Boris Johnson said he has a “moral mission” to level up in the face of criticism of the Government’s decision to scale back rail upgrades.
Ministers announced last week that the eastern leg of HS2 between the Midlands and Leeds would be cut, while a promised Northern Powerhouse Rail link between Leeds and Manchester would run partly on existing tracks.
Tony Danker, director-general of the Confederation of British Industry (CBI), said the decision had “upset” businesses in the North of England, as he called for the Government to reconsider the move ahead of his organisation’s annual conference.
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But Mr Johnson defended the rail proposals, describing the Integrated Rail Plan (IRP) as “transformatory”.
The Prime Minister, as well as facing backlash on rail, is looking to quell Conservative backbench frustration over his social care plans after it was revealed that the terms of the care cap means that some wealthy people could qualify for support faster than those who are poorer.
Labour shadow health secretary Jonathan Ashworth told Sky News that the social care reforms were “not levelling up” but instead amounted to “daylight robbery”.
But the Tory Party leader insisted that he remains committed to his landslide-winning election pledge to spread opportunity across the country.
He told the CBI conference in South Shields, in a speech where at one point he lost his place for almost 30 seconds, that his “levelling-up” agenda was a “moral mission” as well as a necessary move for the economy.
Mr Johnson, who argued that achieving his goal would help the UK become a bigger economy than Germany, said: “It’s a moral thing but it’s also an economic imperative.”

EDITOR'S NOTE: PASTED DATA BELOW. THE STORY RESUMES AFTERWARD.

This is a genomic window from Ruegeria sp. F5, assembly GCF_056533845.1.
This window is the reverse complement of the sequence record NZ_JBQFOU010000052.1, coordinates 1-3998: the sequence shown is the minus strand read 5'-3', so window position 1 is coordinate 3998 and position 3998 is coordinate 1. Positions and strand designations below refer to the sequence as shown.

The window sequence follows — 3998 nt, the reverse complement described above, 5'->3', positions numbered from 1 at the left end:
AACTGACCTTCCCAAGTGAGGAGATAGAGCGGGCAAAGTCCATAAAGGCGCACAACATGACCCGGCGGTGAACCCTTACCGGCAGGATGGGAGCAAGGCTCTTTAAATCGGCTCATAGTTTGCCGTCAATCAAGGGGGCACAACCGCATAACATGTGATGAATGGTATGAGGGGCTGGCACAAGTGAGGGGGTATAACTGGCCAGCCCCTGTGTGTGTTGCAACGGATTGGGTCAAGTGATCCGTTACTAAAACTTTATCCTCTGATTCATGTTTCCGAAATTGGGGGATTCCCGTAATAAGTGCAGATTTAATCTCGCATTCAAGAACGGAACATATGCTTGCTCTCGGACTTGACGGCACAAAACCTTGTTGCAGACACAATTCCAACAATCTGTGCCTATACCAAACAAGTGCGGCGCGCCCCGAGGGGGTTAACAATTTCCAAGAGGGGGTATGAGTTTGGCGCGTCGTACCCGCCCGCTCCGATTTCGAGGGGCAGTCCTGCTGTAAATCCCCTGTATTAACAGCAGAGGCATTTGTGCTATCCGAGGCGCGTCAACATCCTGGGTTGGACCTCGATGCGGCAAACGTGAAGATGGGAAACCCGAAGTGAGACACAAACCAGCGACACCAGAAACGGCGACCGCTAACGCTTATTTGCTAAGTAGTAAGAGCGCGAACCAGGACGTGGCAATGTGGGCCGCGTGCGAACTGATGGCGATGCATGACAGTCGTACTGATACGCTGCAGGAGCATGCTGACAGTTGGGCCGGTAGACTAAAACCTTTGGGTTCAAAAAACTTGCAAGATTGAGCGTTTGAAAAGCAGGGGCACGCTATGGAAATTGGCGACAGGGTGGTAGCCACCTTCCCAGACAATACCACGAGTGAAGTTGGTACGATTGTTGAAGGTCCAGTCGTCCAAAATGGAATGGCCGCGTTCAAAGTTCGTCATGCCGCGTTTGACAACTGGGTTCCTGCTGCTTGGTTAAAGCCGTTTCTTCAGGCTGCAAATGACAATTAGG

Rallying against the reaction in the press to his Government’s rail announcement, the Prime Minister said there would still be “massive gains” by a mixture of investing in new lines and upgrading existing track.
“I must say that I thought, as a lesson in what happens when you tell the British people we’re investing £96 billion in the biggest railway programme for 100 years, some of the coverage was missing the point, let me put it that way,” he told the conference.
“So, Birmingham to Newcastle is 40 minutes quicker under the IRP; from Newcastle to London will have 20 minutes shaved off because of the upgrades to the East Coast Mainline.
“You are mad as a railway enthusiast, which I am, to think that you always have to dig huge new trenches through virgin countryside and villages and housing estates in order to do high-speed rail.”
He added that Chancellor Rishi Sunak wanted to cut the tax burden for businesses but the Government had to be “prudent” following £407 billion of pandemic spending that had been “extremely tough for the taxpayer”.